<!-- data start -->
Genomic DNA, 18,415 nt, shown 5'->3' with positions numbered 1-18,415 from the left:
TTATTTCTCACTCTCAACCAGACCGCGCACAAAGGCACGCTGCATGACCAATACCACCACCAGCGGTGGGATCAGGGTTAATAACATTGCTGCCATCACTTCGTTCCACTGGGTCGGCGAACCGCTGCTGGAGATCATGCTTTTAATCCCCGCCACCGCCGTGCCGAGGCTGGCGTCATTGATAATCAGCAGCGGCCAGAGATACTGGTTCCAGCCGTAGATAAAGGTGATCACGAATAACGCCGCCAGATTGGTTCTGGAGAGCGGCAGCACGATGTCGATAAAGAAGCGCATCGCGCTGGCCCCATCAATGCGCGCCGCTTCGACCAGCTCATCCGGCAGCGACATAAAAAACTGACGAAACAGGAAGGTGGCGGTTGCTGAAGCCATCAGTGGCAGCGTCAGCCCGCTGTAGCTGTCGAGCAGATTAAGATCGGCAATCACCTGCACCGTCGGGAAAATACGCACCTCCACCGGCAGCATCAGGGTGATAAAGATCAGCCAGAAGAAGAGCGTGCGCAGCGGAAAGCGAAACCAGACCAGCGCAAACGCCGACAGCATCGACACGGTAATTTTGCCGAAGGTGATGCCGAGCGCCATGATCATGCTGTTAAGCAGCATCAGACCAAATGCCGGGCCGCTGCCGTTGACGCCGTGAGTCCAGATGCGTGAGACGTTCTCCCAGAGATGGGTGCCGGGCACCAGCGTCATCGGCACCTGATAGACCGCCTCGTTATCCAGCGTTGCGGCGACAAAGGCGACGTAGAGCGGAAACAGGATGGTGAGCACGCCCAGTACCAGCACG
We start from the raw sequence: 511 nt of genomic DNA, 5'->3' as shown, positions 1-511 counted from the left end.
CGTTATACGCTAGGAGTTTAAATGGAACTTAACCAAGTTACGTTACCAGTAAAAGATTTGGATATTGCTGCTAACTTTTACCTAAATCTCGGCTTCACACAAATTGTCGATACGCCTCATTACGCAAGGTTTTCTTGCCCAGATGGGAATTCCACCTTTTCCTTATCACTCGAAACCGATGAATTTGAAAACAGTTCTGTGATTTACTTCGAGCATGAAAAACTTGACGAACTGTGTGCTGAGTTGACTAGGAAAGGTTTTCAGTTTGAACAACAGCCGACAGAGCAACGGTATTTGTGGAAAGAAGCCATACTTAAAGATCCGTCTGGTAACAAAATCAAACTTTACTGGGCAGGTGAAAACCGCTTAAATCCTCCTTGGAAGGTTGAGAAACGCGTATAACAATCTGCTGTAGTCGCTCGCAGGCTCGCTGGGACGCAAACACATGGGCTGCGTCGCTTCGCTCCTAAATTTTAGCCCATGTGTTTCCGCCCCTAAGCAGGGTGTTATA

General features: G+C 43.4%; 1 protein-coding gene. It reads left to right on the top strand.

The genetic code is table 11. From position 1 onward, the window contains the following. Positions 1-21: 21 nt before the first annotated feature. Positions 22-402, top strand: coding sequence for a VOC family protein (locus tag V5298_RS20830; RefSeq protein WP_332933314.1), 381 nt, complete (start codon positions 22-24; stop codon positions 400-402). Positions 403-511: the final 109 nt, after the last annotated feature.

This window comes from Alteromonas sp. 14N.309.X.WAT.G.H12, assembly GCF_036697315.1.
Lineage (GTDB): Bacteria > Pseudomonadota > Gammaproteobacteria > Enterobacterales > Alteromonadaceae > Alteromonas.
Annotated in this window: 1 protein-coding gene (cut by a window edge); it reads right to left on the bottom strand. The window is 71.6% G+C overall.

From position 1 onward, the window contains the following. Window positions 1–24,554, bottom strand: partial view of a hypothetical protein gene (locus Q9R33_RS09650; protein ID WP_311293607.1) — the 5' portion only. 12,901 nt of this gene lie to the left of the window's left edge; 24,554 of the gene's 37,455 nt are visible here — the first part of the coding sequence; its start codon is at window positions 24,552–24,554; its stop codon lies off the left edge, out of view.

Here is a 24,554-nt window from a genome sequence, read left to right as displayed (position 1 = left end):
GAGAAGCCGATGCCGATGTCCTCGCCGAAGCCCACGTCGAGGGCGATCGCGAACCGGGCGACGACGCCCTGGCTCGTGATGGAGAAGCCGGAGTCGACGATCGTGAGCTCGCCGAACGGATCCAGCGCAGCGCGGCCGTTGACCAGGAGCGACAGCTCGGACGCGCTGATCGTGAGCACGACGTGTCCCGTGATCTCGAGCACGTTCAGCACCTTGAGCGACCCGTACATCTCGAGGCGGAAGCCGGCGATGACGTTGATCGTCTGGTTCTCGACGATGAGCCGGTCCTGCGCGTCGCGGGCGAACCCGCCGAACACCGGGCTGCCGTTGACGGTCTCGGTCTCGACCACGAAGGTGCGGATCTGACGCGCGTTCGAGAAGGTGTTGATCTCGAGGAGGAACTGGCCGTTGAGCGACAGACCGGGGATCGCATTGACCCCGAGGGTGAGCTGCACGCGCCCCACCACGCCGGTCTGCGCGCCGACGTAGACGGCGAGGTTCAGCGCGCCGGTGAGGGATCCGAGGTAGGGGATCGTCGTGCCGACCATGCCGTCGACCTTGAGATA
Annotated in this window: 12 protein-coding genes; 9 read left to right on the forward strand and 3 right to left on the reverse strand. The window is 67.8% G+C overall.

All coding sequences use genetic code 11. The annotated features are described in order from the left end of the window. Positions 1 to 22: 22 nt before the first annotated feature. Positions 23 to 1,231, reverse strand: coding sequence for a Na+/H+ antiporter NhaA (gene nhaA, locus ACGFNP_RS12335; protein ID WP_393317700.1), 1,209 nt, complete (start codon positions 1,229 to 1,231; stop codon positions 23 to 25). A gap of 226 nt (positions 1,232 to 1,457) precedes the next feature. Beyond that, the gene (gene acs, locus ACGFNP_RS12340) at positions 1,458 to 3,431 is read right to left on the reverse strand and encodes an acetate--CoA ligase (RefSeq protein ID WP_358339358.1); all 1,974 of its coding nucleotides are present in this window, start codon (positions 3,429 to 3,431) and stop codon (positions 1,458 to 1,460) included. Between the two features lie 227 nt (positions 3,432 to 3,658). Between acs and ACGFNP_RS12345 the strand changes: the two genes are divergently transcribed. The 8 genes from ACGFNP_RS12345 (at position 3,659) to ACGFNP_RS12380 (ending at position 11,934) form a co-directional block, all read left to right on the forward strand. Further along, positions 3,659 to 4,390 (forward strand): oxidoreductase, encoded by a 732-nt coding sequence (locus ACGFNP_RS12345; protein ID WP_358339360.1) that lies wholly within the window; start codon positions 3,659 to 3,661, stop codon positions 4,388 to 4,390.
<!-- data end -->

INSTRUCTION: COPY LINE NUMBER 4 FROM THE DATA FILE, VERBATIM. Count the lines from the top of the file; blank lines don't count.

CGTTATACGCTAGGAGTTTAAATGGAACTTAACCAAGTTACGTTACCAGTAAAAGATTTGGATATTGCTGCTAACTTTTACCTAAATCTCGGCTTCACACAAATTGTCGATACGCCTCATTACGCAAGGTTTTCTTGCCCAGATGGGAATTCCACCTTTTCCTTATCACTCGAAACCGATGAATTTGAAAACAGTTCTGTGATTTACTTCGAGCATGAAAAACTTGACGAACTGTGTGCTGAGTTGACTAGGAAAGGTTTTCAGTTTGAACAACAGCCGACAGAGCAACGGTATTTGTGGAAAGAAGCCATACTTAAAGATCCGTCTGGTAACAAAATCAAACTTTACTGGGCAGGTGAAAACCGCTTAAATCCTCCTTGGAAGGTTGAGAAACGCGTATAACAATCTGCTGTAGTCGCTCGCAGGCTCGCTGGGACGCAAACACATGGGCTGCGTCGCTTCGCTCCTAAATTTTAGCCCATGTGTTTCCGCCCCTAAGCAGGGTGTTATA